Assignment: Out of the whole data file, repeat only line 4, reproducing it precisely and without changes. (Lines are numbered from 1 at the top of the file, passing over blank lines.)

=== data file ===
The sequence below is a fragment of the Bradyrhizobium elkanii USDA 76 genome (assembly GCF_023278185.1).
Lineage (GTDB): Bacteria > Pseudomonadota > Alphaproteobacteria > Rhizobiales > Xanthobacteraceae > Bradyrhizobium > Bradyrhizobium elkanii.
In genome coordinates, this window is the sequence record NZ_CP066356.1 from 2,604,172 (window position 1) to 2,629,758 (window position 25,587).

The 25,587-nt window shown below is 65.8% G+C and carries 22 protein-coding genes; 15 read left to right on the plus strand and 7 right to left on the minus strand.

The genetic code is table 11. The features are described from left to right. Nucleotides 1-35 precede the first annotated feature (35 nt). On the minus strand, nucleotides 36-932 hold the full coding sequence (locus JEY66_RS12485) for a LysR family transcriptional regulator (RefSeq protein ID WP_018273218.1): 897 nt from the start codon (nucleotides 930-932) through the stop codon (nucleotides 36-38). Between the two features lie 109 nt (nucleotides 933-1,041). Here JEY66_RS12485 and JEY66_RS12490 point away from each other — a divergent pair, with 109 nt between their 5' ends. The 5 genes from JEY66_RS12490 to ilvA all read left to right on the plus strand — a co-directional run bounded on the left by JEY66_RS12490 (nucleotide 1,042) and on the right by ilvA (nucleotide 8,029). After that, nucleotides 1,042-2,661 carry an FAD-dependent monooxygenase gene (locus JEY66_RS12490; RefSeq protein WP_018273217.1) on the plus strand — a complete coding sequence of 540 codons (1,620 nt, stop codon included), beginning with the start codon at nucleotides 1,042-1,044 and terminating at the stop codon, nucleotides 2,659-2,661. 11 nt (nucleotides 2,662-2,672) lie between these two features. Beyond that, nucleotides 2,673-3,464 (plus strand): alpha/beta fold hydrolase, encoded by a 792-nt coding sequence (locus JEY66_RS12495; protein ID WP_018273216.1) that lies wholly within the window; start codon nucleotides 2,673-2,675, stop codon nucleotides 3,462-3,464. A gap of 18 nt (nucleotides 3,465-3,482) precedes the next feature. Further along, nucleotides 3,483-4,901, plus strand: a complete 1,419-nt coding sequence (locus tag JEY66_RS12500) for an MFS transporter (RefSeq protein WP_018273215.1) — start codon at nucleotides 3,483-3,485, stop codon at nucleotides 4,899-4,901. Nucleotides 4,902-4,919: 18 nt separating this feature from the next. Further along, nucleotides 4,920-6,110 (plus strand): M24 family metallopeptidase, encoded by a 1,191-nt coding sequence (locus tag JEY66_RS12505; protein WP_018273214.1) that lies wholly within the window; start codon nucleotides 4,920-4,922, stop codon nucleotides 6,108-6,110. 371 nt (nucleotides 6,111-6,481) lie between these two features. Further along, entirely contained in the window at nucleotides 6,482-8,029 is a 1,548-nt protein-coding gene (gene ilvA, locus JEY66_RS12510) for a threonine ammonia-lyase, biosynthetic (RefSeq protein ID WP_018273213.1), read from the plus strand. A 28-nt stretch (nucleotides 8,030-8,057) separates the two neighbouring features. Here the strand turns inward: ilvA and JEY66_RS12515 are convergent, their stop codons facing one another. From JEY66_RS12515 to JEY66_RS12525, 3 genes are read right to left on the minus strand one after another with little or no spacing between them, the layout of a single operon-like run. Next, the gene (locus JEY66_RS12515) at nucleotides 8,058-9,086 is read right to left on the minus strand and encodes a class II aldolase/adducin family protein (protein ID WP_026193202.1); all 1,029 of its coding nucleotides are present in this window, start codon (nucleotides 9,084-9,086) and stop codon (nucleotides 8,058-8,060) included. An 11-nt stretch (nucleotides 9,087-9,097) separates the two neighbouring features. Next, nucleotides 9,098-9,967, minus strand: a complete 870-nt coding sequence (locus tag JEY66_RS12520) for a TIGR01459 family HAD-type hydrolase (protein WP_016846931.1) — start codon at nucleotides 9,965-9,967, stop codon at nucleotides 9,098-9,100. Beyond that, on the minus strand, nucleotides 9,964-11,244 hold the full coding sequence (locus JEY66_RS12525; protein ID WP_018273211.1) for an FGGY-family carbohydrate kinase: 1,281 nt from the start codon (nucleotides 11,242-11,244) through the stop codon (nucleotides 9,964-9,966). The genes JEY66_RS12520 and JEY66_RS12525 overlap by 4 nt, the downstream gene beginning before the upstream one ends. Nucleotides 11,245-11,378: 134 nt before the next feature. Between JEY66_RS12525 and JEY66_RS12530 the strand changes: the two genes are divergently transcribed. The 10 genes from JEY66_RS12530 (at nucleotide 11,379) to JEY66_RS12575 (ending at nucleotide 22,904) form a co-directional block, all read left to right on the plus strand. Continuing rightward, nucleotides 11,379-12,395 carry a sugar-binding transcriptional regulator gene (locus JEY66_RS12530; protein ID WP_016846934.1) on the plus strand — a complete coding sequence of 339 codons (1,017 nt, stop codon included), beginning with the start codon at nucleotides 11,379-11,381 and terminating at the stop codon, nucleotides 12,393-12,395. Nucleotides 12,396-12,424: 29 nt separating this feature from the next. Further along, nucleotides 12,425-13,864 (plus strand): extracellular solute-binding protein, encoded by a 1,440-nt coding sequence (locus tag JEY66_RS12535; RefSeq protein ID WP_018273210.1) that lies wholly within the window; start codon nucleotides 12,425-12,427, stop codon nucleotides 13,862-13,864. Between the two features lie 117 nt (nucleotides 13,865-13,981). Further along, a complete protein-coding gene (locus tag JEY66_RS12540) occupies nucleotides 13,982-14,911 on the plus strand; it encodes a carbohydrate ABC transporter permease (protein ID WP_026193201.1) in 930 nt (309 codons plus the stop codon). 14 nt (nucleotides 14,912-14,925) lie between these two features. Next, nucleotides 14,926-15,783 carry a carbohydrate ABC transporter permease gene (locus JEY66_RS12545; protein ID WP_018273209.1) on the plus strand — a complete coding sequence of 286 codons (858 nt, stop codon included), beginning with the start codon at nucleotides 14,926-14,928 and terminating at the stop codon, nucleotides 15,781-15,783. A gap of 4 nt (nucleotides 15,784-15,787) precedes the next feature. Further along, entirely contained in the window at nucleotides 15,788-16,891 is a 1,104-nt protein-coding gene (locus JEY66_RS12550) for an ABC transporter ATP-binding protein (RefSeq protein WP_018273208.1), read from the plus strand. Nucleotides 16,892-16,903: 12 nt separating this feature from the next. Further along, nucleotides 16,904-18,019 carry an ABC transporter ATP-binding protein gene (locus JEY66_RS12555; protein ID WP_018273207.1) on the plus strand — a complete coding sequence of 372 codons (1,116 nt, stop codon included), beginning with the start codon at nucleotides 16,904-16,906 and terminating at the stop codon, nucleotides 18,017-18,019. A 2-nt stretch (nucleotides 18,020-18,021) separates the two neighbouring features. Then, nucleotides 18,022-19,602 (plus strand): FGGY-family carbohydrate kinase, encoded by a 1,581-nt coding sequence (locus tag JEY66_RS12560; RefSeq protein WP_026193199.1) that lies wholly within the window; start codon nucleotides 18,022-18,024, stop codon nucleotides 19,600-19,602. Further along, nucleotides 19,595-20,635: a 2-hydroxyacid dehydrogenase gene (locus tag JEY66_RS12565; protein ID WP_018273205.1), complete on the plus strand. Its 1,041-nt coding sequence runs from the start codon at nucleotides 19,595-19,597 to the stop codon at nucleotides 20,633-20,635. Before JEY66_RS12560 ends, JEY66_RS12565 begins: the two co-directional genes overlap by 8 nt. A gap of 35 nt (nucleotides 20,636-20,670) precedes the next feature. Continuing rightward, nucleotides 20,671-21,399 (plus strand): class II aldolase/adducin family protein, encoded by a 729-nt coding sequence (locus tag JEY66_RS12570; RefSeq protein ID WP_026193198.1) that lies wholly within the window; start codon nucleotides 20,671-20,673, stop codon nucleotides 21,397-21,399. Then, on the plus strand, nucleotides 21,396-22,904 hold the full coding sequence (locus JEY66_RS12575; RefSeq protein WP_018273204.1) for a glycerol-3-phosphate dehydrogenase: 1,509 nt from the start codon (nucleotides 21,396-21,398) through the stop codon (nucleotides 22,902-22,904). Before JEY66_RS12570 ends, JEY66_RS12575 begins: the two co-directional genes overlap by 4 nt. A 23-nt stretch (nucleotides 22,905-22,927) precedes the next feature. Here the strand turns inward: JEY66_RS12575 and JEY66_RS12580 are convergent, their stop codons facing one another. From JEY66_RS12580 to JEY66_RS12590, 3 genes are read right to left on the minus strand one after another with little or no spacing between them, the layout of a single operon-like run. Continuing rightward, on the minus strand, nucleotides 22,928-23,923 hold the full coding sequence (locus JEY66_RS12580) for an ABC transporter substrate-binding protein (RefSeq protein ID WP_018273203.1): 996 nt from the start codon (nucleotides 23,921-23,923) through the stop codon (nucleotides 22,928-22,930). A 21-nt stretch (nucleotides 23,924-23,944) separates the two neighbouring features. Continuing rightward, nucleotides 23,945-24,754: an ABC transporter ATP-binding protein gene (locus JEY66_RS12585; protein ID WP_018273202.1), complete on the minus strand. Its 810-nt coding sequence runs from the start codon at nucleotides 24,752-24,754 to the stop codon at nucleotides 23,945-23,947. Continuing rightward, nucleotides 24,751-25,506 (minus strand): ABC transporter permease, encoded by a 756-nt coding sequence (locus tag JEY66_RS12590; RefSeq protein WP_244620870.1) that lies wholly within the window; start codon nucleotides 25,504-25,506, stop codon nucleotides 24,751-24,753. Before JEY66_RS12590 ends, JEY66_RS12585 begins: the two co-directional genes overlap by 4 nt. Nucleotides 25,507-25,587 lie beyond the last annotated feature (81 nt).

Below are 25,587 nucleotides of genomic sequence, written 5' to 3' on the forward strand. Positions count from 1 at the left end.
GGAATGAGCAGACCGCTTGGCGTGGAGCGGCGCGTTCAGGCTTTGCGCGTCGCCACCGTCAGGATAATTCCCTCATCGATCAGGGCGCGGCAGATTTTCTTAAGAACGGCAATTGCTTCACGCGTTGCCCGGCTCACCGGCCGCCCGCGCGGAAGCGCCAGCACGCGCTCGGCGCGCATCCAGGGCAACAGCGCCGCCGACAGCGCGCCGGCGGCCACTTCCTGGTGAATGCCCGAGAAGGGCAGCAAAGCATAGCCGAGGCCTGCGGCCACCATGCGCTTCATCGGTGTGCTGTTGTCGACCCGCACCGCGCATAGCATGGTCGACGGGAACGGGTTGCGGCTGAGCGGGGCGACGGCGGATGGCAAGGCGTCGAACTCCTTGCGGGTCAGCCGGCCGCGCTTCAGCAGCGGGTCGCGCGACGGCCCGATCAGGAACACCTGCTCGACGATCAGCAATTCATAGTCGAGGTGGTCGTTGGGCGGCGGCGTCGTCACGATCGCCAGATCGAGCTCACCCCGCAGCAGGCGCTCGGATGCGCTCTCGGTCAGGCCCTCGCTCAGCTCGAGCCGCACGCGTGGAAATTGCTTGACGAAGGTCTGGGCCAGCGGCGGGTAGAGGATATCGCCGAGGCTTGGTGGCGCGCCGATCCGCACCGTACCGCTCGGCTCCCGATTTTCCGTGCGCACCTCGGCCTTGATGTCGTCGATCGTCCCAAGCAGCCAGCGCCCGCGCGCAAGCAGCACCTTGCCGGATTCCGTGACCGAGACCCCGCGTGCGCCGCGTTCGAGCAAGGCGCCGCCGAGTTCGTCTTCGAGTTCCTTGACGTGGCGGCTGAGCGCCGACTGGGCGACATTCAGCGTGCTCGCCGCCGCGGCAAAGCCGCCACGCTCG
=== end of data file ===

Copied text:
The 25,587-nt window shown below is 65.8% G+C and carries 22 protein-coding genes; 15 read left to right on the plus strand and 7 right to left on the minus strand.